Wet Willie

Playing 2020

About Wet Willie

Wet Willie formed in Mobile, Alabama in 1969 when brothers Jack and Jimmy Hall teamed with drummer Lewis Ross, keyboardist John Anthony, and guitarist Ricky Hirsch to form a group originally called Fox. They relocated to Macon, Georgia in 1970 and joined forces with songwriter Frank Friedman, before signing a contract with Capricorn Records. Soon after, Fox was reborn as Wet Willie.

“What the band was all about was energetic, funky, greasy, bluesy, R&B-based rock,” bassist Jack Hall explained. In its review of their self-titled debut album, Rolling Stone magazine declared that Jimmy had “a voice strut and an air of raucous elegance not unlike Jagger.” Guitarist Wick Larsen replaced Friedman before the first album was released and, after a second studio LP, performed with the group on 1973’s live album, Drippin’ Wet. It was the first of their releases to appear on national sales charts.

Wet Willie’s major breakthrough came with 1974’s “Keep On Smilin’,” which reached the Top 10 on the Billboard singles chart. The accompanying album officially introduced the Williettes, the two-woman backup vocal team that included Jack and Jimmy’s sister, Donna Hall. Donna was joined, in succession, by Ella Avery, Elkie Brooks, and Leslie Hawkins, who would later work with Lynyrd Skynyrd.

After five albums with Capricorn, Wet Willie relocated to Atlanta. By the time they signed with Epic Records in 1977, Jack and Jimmy Hall were the sole original members. Along with keyboardist Mike Duke, who had joined the previous year, the Halls rebuilt the band with Marshall Smith, T.K. Lively, and Larry Berwald. They carried the singles “Street Corner Serenade” and “Weekend” to the Top 40, but after two albums with Epic, the band members went their separate ways.

After a hiatus in the 1980s, Wet Willie regrouped, released “Miles of Smiles,” a live album on Hittin’ the Note Records, and continues to perform.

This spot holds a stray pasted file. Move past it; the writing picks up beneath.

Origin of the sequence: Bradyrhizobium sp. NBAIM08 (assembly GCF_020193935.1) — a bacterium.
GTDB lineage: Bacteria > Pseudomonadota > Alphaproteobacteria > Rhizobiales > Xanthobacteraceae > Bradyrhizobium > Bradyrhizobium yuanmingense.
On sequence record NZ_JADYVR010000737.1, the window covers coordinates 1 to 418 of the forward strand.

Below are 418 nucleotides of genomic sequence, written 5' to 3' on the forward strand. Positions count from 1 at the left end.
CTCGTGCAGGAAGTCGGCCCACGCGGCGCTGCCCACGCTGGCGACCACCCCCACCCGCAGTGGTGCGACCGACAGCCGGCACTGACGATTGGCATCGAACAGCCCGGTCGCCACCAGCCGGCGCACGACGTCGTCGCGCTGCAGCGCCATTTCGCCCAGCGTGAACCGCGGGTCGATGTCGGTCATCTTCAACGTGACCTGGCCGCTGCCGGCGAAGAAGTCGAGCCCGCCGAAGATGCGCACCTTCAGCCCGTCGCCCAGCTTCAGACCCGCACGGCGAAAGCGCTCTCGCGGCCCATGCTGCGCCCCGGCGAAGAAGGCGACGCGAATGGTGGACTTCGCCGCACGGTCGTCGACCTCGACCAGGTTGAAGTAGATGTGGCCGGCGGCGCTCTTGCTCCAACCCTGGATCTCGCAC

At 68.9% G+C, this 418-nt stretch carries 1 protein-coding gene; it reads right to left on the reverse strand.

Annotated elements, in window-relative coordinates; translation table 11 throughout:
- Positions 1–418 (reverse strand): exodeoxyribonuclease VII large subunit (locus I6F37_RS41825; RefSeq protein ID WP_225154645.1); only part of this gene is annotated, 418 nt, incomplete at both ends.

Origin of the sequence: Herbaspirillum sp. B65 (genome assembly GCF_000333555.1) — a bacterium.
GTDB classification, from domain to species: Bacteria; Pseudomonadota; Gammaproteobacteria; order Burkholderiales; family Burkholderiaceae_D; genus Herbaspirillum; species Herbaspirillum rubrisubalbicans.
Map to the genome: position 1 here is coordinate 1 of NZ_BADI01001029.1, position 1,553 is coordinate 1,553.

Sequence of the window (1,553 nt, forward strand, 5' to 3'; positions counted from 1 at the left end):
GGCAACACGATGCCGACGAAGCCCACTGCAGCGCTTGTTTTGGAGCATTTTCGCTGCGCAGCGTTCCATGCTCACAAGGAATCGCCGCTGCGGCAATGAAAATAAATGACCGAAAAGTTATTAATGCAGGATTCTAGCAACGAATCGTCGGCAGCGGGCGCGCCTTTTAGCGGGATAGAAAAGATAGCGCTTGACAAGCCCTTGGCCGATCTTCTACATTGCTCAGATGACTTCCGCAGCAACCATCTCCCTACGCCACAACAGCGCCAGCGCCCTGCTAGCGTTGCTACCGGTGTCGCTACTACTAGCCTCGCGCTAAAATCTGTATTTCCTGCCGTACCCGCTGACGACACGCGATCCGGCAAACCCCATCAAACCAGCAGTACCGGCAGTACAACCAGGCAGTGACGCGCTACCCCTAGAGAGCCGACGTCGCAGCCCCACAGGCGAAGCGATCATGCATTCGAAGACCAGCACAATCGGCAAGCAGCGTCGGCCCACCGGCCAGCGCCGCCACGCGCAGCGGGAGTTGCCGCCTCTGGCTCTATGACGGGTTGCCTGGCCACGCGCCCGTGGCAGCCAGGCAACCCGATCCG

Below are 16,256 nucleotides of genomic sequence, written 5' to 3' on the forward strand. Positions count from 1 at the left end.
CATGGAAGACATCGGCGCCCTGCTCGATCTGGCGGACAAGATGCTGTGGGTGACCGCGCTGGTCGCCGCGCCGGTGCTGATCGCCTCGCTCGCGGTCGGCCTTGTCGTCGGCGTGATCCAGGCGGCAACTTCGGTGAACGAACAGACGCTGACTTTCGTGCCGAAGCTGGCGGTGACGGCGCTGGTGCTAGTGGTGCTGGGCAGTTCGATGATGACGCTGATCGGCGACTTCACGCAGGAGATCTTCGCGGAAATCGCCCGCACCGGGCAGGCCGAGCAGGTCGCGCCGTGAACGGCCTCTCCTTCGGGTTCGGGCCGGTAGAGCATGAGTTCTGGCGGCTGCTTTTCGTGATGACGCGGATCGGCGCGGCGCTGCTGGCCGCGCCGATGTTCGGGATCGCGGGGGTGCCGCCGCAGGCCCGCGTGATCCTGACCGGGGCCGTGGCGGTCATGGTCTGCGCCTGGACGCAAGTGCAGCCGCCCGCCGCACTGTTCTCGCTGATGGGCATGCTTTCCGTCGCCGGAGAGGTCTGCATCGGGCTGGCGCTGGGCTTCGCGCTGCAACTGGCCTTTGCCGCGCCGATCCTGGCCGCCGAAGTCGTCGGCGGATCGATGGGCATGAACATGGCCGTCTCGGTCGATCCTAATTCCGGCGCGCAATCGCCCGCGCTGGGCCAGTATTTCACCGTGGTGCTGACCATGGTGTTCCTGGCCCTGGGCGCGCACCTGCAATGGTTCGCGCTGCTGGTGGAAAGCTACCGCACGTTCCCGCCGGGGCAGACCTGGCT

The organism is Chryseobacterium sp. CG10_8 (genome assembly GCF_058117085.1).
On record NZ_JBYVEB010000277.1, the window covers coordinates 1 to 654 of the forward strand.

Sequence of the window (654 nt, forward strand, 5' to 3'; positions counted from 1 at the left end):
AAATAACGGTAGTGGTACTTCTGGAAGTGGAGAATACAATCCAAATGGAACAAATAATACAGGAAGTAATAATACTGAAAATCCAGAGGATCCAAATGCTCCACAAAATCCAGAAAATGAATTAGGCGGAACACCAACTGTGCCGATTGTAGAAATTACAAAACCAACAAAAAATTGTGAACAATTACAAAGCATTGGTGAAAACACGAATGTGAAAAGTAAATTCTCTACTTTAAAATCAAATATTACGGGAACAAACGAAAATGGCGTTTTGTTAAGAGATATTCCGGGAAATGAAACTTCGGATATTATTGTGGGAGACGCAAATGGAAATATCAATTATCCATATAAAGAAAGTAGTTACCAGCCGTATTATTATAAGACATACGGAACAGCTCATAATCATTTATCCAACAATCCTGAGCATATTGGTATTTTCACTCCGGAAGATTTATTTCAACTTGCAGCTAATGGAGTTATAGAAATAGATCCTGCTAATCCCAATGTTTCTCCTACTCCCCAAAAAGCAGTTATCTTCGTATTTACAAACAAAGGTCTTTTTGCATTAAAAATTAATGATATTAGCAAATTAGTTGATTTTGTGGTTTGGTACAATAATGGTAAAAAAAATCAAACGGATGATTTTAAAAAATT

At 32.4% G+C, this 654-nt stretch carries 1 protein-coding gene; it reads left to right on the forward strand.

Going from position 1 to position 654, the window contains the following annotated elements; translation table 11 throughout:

What Passengers Think

I made 33 concerts this trip, and my wife had to miss a few. We had to miss quite a few meals to make all the concerts, but it was worth it. Also made 3 photo ops. Coming from Alaska we seldom get the chance to see a concert much less 33 in 3-1/2 days. My rating is still the same, on a scale of 1 to 10, RLC is a 100 (yes, one hundred). Thank you Pam, may you rock on for many more cruises.

Will & Cindy Godbey, NON STOP ROCK Will & Cindy Godbey, NON STOP ROCK

This was our first RLC, we REALLY wanted to do this one because of Uriah Heep and The Circle. The fact that Steppenwolf, Blue Oyster Cult, and Bad Company were on it also just sweetened the pot. It was our first time seeing Todd Rundgren, Gary Hoey, Quiet Riot, Artimus Pyle and Elvin Bishop, who were all great! We caught parts of some of the other bands and unfortunately some not at all. We didn’t leave the ship at all because there just too much GREAT music!
The artist we met were all very nice. Loved the Meet and Greets. And now we have new bands to follow.
My only complaints ( and they wouldn’t stop my husband and I from returning) were the saving of the chairs with towels, and the staff in the buffet room seemed ill equipped to handle the crowds, which were predictable. Also, I thought the buffet room should have had longer daytime hours, that would have helped with tables not available. But we weren’t there for the food or the destination. We were there for the non stop music. Gary Hoey and the All Star Jam was the best surprise, we didn’t move for 3 hours, didn’t want to miss a second of that great show. Gary was a terrific host.
We will be back! Oh and fun swag too!

Beckie Webster, Terrific Beckie Webster, Terrific